> (variable length of time; average is about half a second, but on some
> documents it will sit there until the connection times out) .  Querying it,
> modifying then resubmitting without rerunning content extraction is still
> faster, but involves sending even more data over the network; either way is
> relatively slow.
>
> Liam
>
> On 11 March 2011 16:24, go canal <[hidden email]> wrote:
>
>> I have similar requirements.
>>
>> Content type is one solution; but there are also other use cases where this
>> not
>> enough.
>>
>> Another requirement is, when the access permission is changed, we need to
>> update
>> the field - my understanding is we can not unless re-index the whole
>> document
>> again. Am I correct?
>> thanks,
>> canal
>>
>>
>>
>>
>> ________________________________
>> From: Sujit Pal <[hidden email]>
>> To: [hidden email]
>> Sent: Fri, March 11, 2011 10:39:27 AM
>> Subject: Re: Solr and Permissions
>>
>> How about assigning content types to documents in the index, and map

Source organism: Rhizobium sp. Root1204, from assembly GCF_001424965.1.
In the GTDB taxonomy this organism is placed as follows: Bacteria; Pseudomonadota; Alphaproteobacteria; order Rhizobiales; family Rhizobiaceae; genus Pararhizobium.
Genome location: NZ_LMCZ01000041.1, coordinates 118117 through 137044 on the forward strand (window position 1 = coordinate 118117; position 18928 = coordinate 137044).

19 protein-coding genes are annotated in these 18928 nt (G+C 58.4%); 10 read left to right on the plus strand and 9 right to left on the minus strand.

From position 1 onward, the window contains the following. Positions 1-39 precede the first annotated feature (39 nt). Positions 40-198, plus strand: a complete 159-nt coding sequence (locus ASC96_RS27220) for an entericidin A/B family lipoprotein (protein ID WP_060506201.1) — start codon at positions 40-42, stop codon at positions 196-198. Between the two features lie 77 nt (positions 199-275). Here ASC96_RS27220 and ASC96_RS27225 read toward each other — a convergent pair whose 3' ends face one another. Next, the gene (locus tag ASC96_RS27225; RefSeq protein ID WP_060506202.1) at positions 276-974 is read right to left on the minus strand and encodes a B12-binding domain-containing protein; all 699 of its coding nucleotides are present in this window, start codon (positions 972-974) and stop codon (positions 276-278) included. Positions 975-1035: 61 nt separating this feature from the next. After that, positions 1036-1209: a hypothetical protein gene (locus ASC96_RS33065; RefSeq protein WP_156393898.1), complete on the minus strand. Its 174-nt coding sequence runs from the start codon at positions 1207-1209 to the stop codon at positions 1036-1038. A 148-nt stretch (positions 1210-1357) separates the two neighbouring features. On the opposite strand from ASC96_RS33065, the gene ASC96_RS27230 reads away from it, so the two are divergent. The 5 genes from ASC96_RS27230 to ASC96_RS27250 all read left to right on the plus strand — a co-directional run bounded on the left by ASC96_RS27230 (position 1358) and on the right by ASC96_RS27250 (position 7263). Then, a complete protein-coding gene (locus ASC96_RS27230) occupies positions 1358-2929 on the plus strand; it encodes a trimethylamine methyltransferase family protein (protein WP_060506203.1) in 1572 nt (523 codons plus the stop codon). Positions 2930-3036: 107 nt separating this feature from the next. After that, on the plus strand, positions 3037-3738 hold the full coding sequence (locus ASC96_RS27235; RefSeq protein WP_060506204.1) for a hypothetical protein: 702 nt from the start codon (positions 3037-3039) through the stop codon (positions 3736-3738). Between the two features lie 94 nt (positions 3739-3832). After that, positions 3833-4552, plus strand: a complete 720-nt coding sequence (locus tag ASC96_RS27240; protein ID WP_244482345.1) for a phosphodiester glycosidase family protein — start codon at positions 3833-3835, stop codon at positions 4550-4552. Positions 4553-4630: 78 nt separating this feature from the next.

>> users to a set of content types they are allowed to access? That way you
>> will pass in fewer parameters in the fq.
>>
>> -sujit
>>
>> On Fri, 2011-03-11 at 11:53 +1100, Liam O'Boyle wrote:
>>> Morning,
>>>
>>> We use solr to index a range of content to which, within our application,
>>> access is restricted by a system of user groups and permissions.  In
>> order
>>> to ensure that search results don't reveal information about items which
>> the
>>> user doesn't have access to, we need to somehow filter the results; this
>>> needs to be done within Solr itself, rather than after retrieval, so that
>>> the facet and result counts are correct.
>>>
>>> Currently we do this by creating a filter query which specifies all of
>> the
>>> items which may be allowed to match (e.g. id: (foo OR bar OR blarg OR
>> ...)),
>>> but this has definite scalability issues - we're starting to run into
>>> issues, as this can be a set of ORs of potentially unlimited size (and
>>> practically, we're hitting the low thousands sometimes).  While we can
>>> adjust maxBooleanClauses upwards, I understand that this has performance
>>> implications...
>>>
>>> So, has anyone had to implement something similar in the past?  Any
>>> suggestions for a more scalable approach?  Any advice on safe and
>> sensible
>>> limits on how far I can push maxBooleanClauses?